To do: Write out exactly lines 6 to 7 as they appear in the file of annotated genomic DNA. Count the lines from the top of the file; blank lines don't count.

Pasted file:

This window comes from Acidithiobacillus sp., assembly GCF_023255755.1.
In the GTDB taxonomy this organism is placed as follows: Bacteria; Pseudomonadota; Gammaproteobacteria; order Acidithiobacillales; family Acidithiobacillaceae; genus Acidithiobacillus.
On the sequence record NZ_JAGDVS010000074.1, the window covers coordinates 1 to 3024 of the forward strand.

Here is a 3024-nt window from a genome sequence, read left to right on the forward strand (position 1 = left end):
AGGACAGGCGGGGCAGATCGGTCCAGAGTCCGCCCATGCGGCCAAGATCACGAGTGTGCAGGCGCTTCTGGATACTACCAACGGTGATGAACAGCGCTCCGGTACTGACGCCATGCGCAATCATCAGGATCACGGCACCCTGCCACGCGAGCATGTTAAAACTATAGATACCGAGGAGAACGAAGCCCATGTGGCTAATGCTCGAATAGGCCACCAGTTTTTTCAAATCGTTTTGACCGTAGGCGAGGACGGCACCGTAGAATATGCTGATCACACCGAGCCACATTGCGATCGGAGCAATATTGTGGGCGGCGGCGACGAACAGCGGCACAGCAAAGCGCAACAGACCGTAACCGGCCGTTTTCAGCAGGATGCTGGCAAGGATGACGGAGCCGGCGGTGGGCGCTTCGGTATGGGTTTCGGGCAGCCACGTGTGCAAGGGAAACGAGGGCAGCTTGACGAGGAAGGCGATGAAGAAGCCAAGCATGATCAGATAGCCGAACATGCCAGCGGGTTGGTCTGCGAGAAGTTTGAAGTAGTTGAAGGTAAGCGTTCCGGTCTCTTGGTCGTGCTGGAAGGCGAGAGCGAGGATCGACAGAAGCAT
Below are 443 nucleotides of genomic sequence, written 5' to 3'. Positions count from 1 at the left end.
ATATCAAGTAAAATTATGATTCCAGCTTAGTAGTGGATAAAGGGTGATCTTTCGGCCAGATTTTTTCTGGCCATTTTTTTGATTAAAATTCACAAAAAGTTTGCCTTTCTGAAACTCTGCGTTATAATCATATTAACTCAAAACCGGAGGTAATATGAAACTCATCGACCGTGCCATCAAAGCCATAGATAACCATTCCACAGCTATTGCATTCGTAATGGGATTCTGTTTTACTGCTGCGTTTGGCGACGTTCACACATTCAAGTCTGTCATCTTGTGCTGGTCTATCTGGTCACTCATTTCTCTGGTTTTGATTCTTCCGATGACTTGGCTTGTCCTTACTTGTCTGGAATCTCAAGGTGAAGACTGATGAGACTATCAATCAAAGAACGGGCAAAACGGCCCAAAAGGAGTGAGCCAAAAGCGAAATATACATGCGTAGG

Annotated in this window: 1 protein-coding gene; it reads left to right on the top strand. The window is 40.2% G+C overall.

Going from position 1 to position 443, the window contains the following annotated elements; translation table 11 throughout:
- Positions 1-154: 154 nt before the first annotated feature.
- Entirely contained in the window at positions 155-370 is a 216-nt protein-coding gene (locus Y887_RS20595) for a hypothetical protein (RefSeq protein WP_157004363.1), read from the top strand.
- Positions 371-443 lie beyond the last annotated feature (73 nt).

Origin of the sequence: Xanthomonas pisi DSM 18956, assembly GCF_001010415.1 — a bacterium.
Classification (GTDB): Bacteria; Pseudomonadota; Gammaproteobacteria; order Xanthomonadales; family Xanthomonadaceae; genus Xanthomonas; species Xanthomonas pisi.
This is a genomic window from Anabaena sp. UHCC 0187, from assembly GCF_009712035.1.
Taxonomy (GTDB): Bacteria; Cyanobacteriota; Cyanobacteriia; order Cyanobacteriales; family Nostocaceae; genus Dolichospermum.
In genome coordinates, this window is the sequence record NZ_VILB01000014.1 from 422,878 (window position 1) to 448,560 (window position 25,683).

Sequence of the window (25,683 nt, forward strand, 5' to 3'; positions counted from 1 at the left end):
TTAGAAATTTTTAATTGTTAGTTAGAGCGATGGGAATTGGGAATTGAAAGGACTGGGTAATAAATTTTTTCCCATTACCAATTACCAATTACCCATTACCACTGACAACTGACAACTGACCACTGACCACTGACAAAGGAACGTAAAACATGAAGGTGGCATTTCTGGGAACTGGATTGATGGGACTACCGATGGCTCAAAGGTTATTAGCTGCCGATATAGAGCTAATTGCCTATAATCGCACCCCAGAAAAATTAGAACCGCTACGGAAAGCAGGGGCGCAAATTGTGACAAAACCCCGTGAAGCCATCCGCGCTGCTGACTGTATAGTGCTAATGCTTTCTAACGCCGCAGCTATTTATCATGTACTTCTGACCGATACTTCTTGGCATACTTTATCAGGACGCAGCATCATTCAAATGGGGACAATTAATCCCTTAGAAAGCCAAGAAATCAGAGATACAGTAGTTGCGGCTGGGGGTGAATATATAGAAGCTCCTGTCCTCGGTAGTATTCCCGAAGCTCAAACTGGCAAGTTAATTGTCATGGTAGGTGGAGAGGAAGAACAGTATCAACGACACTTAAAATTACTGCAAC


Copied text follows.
Below are 443 nucleotides of genomic sequence, written 5' to 3'. Positions count from 1 at the left end.
ATATCAAGTAAAATTATGATTCCAGCTTAGTAGTGGATAAAGGGTGATCTTTCGGCCAGATTTTTTCTGGCCATTTTTTTGATTAAAATTCACAAAAAGTTTGCCTTTCTGAAACTCTGCGTTATAATCATATTAACTCAAAACCGGAGGTAATATGAAACTCATCGACCGTGCCATCAAAGCCATAGATAACCATTCCACAGCTATTGCATTCGTAATGGGATTCTGTTTTACTGCTGCGTTTGGCGACGTTCACACATTCAAGTCTGTCATCTTGTGCTGGTCTATCTGGTCACTCATTTCTCTGGTTTTGATTCTTCCGATGACTTGGCTTGTCCTTACTTGTCTGGAATCTCAAGGTGAAGACTGATGAGACTATCAATCAAAGAACGGGCAAAACGGCCCAAAAGGAGTGAGCCAAAAGCGAAATATACATGCGTAGG